The ECHL Augusta Lynx made it publicly known at a press conference on Friday that they require an injection of capital immediately to avoid folding the team mid-season, something that has never happened in the history of the league.
The Lynx have been in Augusta since 1998-99. They are in the first year of affiliation with the Tampa Bay Lightning, following several years with the Anaheim Ducks. Three Tampa prospects are currently on the roster: Riku Helenius, Chris Lawrence, and Kevin Quick. Justin Keller spent time with the team earlier in the year.
Hockey’s Future spoke to Lynx coach John Marks, a 10-year NHL veteran and the longest-serving coach in ECHL history, following what could potentially have been the Lynx’ final home game. Marks segued from talking about Tampa Bay prospects into discussing the broader situation. We begin at that point.
"We pass the puck too soon, we pass it right onto the guy’s stick — it’s poise and confidence. We’re so fragile. When you’re at the state we’re in right now — are we playing or not playing, what are we playing for, am I going to be here or going somewhere else, am I going to be picked up if I’m a free agent, am I heading home, do I have a paycheck? We always seem to start off pretty good and then get a penalty, get another penalty.
How long have the players known how precarious the situation is?
"A couple weeks now. We’ve lost seven games in a row now like that and scored five or six goals in the last seven games. It’s desire.
Does the losing streak coincide with when you told them that the situation was bad?
"Kind of. But all the rumors were flying around. Players from other teams called my guys. Probably their coach is saying ‘hey, you know so and so from Augusta? give him a call and see if he’s interested in coming.’ And then I find out that the PHPA [Professional Hockey Players Association] blew the whistle. They had meetings with all the teams recently, about a week and a half ago they were in here at 8:00 in the morning talking. They also talked about that Augusta was on shaky ground.
"The thing is, this organization isn’t in a position where they are going to lose a lot of money. But right now, with the economy what it is, the cash flow is not right there. As [co-owner] Dan Troutman said, we had a perfect storm take place about a month ago, involving a large sum of money that was previously sold to different corporations that are having a tough time financially. Suddenly that money’s not there and there’s a lack of cash flow. I know when the ownership took over here they took a pretty good hit the first year, they cut it in half the second year, and they were on track with the summer sales and everything else. We had the third largest percentage gain of all the teams in revenue over the summer. Some tickets, some corporate. That’s a pretty good percentage. And then the perfect storm, all of a sudden, boom. If the owners of teams are in businesses that are getting hit the hardest by our economy, then the owners are also getting tapped. Their emergency funds are suddenly not there.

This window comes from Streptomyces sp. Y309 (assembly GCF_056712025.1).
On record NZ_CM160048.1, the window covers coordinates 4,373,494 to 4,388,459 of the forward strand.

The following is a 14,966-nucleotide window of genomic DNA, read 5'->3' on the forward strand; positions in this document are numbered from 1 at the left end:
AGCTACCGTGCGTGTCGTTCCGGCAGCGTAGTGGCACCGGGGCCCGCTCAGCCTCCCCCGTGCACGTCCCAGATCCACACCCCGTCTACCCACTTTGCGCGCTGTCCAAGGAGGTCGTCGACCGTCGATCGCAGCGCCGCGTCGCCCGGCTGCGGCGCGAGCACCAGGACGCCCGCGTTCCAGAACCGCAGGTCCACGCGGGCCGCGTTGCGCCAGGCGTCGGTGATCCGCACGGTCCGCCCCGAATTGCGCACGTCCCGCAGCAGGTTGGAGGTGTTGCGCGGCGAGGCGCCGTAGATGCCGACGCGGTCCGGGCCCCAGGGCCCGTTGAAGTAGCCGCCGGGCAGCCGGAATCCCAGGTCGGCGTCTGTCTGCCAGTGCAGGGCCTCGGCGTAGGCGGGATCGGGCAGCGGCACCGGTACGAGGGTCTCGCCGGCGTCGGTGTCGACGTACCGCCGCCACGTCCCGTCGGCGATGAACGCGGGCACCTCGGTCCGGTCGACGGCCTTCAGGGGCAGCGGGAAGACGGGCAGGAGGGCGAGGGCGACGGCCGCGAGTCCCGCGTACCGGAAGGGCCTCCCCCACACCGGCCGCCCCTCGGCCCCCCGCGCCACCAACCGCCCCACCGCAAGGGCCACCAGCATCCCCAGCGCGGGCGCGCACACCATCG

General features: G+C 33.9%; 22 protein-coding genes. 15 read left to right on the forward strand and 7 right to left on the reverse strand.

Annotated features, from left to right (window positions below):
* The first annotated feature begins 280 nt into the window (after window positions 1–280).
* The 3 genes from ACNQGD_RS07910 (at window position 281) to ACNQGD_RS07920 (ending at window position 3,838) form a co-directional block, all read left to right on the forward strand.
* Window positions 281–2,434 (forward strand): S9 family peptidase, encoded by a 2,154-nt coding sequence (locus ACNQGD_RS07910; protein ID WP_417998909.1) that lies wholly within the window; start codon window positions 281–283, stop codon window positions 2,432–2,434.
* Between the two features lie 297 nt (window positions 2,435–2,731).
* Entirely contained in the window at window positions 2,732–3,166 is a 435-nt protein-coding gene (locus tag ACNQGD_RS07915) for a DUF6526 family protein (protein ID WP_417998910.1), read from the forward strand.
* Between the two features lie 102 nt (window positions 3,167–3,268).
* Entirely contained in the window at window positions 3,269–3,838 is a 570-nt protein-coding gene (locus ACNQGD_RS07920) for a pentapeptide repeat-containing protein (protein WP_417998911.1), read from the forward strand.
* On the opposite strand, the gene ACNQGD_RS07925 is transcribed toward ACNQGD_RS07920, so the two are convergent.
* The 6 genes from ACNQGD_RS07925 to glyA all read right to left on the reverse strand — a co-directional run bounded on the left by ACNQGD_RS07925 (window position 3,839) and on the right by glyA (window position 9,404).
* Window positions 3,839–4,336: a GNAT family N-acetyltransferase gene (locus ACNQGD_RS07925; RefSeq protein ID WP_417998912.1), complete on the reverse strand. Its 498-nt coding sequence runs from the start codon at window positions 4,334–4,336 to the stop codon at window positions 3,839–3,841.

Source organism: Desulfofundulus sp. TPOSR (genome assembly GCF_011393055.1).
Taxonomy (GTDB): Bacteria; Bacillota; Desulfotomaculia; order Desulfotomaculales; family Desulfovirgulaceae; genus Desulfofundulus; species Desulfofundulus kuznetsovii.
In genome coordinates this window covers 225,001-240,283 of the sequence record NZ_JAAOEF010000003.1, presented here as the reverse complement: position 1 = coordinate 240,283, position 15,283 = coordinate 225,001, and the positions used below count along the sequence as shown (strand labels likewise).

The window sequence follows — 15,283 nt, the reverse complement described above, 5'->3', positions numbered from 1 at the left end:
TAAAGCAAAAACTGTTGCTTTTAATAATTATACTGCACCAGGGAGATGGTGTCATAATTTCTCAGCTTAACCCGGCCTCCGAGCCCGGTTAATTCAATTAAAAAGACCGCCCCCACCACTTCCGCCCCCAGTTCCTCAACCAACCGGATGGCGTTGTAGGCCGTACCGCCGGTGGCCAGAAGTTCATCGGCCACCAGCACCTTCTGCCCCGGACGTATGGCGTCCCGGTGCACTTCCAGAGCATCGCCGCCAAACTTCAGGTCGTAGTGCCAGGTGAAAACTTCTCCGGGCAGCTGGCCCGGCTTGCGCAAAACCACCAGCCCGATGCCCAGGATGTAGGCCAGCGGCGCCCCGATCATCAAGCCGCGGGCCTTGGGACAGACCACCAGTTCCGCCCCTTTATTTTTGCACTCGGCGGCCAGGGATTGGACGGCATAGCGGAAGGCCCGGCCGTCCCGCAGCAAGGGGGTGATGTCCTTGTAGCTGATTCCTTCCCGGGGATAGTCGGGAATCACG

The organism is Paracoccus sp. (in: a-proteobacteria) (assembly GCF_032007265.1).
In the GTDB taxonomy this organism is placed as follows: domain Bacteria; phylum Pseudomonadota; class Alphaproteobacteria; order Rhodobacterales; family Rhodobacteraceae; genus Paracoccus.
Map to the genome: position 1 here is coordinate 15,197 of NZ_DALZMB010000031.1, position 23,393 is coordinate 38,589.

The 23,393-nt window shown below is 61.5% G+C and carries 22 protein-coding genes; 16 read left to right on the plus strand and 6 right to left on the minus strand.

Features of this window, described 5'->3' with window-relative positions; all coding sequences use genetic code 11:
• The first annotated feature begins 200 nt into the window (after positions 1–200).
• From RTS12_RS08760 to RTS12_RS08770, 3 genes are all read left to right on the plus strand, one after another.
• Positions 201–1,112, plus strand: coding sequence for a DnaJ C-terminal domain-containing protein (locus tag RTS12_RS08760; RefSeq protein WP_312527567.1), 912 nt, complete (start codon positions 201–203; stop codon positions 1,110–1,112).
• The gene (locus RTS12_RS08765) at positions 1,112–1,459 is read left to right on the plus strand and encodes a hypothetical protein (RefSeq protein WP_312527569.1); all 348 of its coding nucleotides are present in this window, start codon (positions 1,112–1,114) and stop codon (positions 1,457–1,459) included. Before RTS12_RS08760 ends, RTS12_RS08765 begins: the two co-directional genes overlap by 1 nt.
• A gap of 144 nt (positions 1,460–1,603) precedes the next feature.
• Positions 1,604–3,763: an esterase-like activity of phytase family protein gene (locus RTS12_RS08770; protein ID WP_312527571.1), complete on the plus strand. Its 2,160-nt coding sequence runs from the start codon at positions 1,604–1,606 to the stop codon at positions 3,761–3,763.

"I’ve never had to coach in this situation. It’s lame duck almost. It’s not just the players, it’s the office staff. I was going to go home for Christmas for three days, but I’m wondering am I going home for Christmas for the rest of the season? I don’t want to sound selfish but I’m 60 years old and all I’ve done is coach hockey for the last 26 years. I’m not complaining about it because it’s been a great life, I’ve done OK, but you don’t make enough money at this level to be able to retire at 60 years old. And I’m too old to play (laughs).
"I’m hoping and praying that something takes place. We had some good news this afternoon. Dan Troutman talked to me before the game with some good news and we’ll see what transpires from this news. There was an investor who was here at the game, unfortunately we lost 6-2, but hopefully he enjoyed it a little bit. Then there’s a couple other out of town groups he’s been talking to that seem interested, so we’ll see. They’re looking for about $200,000.
"When Greenville (SC) folded, youth hockey about folded. It’s gone to about nothing. So you’re affecting the youth hockey, the families. It’s another trickle-down affect, a domino effect."